<yourname>@gmail.com (and, hopefully soon, @gmail.de) is a valid Google mail address (resolves to the same account as the corresponding @googlemail.com address).
Proven wrong :)
... Eugene, OR, then?
"Western colonialist media wannabes" - you can't make that stuff up.
"... wrapped up by saying that the children get lots of money for their Holy Communion and should consider giving some of it to the church."
Sure, p0rn site subscriptions are expensive these days...
... and looking like some cheap Chinese knock-off Mac mini clone.
And the website looks like a flashback to the 1980s. Was half expecting the "Best viewed with Netscape Navigator and at least 256 colors" badge.
I hope that post was meant to be sarcastic.
On 2.4G use channel 13 if you can as it takes the WIFI off the Radar for older hardware.
Sure, as the bad guys are known to go wardriving using ten-year old laptops.
Add spaces to the key (I believe this extends time to dictionary brute force but is easy to remember).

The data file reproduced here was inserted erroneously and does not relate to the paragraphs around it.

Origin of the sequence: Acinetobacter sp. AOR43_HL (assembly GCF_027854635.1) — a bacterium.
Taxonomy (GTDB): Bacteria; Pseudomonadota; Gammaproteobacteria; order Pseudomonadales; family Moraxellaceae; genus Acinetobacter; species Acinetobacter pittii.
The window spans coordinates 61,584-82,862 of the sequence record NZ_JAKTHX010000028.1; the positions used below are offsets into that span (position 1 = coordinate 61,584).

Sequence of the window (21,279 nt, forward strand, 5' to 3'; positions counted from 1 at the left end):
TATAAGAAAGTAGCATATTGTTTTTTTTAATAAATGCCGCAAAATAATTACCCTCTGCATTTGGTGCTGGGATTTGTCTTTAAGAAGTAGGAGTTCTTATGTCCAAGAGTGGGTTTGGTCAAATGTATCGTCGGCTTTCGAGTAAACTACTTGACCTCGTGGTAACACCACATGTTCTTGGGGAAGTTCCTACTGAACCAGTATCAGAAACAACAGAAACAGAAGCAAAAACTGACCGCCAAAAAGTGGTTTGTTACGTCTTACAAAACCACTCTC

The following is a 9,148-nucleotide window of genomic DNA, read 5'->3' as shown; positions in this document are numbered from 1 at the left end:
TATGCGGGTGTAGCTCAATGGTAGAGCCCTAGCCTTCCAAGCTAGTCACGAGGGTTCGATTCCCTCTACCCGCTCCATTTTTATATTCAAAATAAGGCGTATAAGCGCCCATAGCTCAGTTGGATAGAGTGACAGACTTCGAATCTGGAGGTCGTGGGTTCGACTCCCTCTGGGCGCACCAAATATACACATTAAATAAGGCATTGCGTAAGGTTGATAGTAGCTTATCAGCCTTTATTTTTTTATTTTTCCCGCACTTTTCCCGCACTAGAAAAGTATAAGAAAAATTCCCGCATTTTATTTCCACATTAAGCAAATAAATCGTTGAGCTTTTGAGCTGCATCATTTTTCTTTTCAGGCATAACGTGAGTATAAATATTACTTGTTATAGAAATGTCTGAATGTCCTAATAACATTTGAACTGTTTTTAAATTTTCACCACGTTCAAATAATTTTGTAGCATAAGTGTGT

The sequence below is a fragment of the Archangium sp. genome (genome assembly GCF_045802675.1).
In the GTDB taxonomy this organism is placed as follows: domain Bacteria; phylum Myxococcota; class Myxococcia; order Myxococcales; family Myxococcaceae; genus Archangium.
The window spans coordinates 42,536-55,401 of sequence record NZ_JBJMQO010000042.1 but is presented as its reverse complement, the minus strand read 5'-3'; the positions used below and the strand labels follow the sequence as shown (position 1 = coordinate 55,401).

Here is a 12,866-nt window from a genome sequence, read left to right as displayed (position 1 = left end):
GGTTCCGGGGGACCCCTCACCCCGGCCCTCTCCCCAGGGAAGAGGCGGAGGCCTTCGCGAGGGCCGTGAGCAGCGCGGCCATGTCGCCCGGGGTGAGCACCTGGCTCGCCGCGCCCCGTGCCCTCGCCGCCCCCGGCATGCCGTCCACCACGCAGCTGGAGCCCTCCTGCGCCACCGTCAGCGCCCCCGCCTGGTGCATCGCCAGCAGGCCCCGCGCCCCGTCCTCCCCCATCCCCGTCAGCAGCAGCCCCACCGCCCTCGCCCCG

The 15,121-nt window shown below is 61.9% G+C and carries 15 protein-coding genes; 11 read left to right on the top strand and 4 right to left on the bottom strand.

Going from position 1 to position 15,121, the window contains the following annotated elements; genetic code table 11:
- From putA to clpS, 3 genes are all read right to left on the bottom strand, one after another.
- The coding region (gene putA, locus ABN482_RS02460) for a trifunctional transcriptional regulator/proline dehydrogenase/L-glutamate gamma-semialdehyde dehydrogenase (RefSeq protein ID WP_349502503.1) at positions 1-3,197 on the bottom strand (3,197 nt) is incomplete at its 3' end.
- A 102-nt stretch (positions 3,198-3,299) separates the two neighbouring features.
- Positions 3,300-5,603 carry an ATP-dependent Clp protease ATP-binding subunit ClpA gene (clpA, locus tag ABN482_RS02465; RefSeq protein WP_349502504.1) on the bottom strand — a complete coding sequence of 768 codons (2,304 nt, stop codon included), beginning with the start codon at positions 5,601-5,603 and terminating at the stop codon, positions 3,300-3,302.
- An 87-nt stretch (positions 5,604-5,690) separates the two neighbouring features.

If you have a key so simple that a space adds to the entrophy, better leave your network open. OTOH, if you see a van parking in front of your house and hear hysterical laughter coming from it, you know your network has just been pwned.
... maybe slapping your hardware a little less would help...
I like that idea. I'll ask the next candidate I have to interview for their Facebook creds. If they hand it over, the interview is over.
Because next time they're asked by someone else, they'll probably hand over the creds to their account on _my_ server.
I strongly second that. Their Java GUI is a mess, unreliable, and, well, it uses Java. In short: I hate it.
... tell you which drive is "possible" and which is not. As in "the GPS insisted the drive was possible".
That's what the extra warning message says that you have to confirm each and every time you start up that thing. Which was invented due to such idiots.
As a SatNav maker I would sue them for such idiotic statements.